and all of these storage services are ‘virtual machine aware'. This makes life much easier for
administrators from both a deployment and ongoing management perspective.
Flash-based products like the
Astute ViSX application acceleration appliance are designed to be managed by
the virtual server admin. They are much
more cost-effective to deploy and manage as they specifically utilize the
hypervisor vendor-supplied storage services for nearly all management
functions. I strongly believe that this
trend of the hypervisor being the central point of control will accelerate in
2013 and sales of those expensive legacy storage vendor-supplied storage
management tools have now peaked.
In summary, flash storage as a simple to deploy additive
performance datastore tier will fundamentally change the economics of
virtualization and VDI. The cost per
IOPS and TCO advantages of flash are becoming so compelling that nearly every
medium to large IT shop will have to start deployments in 2013.
About the Author
Len Rosenthal, Senior Vice President Marketing of Astute Networks
Len Rosenthal is responsible for Astute Networks
overall marketing including corporate marketing, product management, product
marketing, demand generation, and channel marketing. Len is a proven marketing
executive with over 26 years of marketing management experience at both leading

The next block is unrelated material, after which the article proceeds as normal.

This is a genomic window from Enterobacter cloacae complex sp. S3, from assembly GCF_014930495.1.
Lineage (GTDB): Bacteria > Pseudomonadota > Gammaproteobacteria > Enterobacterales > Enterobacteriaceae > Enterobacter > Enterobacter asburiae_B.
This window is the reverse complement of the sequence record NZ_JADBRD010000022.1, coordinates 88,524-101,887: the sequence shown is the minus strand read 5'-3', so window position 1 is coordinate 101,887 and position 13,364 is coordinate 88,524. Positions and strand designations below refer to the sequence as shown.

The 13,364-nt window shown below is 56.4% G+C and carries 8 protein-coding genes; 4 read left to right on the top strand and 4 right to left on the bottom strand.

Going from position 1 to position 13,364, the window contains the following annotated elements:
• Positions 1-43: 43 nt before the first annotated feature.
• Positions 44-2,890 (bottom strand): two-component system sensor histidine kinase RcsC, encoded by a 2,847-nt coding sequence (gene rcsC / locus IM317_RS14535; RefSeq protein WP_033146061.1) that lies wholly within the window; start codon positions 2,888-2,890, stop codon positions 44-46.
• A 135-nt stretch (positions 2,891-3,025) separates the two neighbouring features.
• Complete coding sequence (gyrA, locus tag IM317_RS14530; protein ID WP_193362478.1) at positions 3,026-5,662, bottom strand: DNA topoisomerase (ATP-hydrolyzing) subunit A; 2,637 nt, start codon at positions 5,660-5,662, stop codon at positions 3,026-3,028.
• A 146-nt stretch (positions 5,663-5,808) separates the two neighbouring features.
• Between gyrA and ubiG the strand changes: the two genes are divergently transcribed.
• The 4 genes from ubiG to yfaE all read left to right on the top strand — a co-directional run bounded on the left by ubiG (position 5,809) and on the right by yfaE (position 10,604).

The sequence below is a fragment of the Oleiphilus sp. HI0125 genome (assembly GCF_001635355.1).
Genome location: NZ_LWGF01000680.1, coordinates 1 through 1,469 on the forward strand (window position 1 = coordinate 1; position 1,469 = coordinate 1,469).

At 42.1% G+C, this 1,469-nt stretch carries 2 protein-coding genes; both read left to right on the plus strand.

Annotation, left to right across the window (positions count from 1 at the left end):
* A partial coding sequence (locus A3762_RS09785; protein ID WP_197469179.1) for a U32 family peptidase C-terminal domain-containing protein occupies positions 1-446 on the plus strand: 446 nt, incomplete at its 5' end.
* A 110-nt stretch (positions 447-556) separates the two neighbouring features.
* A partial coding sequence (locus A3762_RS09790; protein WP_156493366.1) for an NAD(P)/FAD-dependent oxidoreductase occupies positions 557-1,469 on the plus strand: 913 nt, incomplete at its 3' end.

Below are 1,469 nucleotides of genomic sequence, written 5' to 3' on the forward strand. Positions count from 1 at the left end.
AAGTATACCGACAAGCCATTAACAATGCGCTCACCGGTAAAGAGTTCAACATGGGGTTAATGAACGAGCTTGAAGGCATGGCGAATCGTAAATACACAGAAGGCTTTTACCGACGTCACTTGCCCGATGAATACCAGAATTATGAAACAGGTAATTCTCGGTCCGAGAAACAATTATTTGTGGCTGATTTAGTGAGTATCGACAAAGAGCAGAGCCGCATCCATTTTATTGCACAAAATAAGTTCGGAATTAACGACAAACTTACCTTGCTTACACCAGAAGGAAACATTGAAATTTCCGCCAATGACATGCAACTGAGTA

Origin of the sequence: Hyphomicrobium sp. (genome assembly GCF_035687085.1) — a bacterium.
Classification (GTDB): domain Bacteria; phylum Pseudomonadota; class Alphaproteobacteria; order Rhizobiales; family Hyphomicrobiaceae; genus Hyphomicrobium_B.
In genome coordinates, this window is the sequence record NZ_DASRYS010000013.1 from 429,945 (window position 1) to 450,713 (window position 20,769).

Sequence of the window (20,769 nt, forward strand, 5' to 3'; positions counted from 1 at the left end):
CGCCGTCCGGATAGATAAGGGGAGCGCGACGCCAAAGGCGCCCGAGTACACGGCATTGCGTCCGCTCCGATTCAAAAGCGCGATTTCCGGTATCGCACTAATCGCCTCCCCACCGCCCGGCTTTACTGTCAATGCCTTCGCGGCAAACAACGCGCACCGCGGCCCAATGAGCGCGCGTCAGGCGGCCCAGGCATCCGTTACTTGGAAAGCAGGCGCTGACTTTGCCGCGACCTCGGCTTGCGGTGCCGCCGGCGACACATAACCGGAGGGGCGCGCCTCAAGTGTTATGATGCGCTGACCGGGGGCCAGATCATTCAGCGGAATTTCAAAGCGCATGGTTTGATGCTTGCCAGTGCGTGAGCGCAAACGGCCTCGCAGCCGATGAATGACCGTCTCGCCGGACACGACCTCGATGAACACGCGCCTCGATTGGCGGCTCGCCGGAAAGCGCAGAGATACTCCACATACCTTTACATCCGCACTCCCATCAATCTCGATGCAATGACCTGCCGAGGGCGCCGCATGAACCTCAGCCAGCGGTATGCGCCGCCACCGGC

public and privately held technology companies. Prior to joining Astute
Networks, Len was Vice-President of Marketing at Virtual Instruments, the leader
in infrastructure performance monitoring solutions for virtualized data
centers. Before Virtual Instruments, Len was Chief Marketing Officer at
Panasas, the leading supplier of high-performance parallel NAS storage systems.
Prior to Panasas, Len was Vice-President of Marketing at QLogic for their
System Interconnect Group. QLogic had acquired PathScale, a leading supplier of
InfiniBand networking products, where Len was a founder and VP of Marketing and
Business Development. Before PathScale, Len was the Director of Channel Partner
Development at Internet infrastructure software supplier Inktomi Corporation,
the Marketing Director for Internet and Media servers at Silicon Graphics
(SGI), and held various server product line management positions at Hewlett-Packard
(HP). Len has an MBA from the Haas Business School at the University of
California at Berkeley, a BSEE from the University of Pennsylvania and a BS in
Economics from the University of Pennsylvania's Wharton Business School.